In June country music trio Lady Antebellum announced that they would be changing their name in a bid to distance themselves from the racist connotations of their original moniker. However, the new name they chose for themselves, Lady A, was already in use by Seattle-based Black blues singer Anita White. She has performed as Lady A for over two decades and originally oposed the group's plans before claiming that they were “moving forward with positive solutions and common ground.”
The moment of togetherness was short-lived, however. On Wednesday, July 8, the band Lady A filed a lawsuit against the singer they now share a name with. They are asking a Nashville court to allow them the right to the trademark of the name. The lawsuit states that Lady A the singer can remain using the same name but that they wish to secure the trademark after White demanded $10 million from the band.
“Today we are sad to share that our sincere hope to join together with Anita White in unity and common purpose has ended,” the group said in a statement. “She and her team have demanded a $10 million payment, so reluctantly we have come to the conclusion that we need to ask a court to affirm our right to continue to use the name Lady A, a trademark we have held for many years.”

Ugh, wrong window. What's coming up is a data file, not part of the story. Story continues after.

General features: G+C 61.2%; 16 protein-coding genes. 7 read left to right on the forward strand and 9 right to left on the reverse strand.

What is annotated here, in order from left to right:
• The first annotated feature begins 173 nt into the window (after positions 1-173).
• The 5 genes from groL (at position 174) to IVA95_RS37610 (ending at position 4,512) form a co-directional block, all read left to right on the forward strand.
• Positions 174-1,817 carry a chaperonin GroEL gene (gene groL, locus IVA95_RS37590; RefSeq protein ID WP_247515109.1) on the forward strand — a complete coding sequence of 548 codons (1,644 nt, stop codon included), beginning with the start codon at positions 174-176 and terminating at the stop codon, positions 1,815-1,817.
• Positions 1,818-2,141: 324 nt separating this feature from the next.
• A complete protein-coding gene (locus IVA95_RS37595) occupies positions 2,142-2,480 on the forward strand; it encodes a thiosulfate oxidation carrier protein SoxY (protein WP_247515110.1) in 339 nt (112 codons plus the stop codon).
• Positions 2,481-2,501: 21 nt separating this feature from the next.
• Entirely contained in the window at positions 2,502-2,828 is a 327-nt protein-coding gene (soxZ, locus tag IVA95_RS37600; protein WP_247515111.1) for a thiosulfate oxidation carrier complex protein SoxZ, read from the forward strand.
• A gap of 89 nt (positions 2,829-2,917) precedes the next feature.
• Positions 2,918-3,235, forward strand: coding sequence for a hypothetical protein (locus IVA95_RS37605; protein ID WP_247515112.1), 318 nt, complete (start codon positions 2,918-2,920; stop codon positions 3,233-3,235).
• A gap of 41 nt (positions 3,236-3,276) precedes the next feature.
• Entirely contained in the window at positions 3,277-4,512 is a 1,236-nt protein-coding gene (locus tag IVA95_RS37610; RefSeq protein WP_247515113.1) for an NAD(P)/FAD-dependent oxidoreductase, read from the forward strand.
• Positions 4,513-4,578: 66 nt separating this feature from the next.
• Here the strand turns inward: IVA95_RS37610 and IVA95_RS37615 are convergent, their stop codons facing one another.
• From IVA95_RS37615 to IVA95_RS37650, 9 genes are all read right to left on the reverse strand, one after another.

The band, Hillary Scott, Charles Kelley and Dave Haywood, state in the lawsuit that they faced no opposition, including from White, when they registered “Lady A” as a trademark in 2010.
“We are sad to share that our sincere hope to join together with Anita White in unity and common purpose has ended,” the group added in their statement. “We can do so much more together than in this dispute.”
When the band first announced their new name White told Newsday she felt “the group’s camp is trying to erase me”. In a separate interview with Rolling Stone she added: “They’re using the name because of a Black Lives Matter incident that, for them, is just a moment in time. If it mattered, it would have mattered to them before. It shouldn’t have taken George Floyd to die for them to realize that their name had a slave reference to it.”
White has not commented directly about the lawsuit. The FADER has reached out for comment.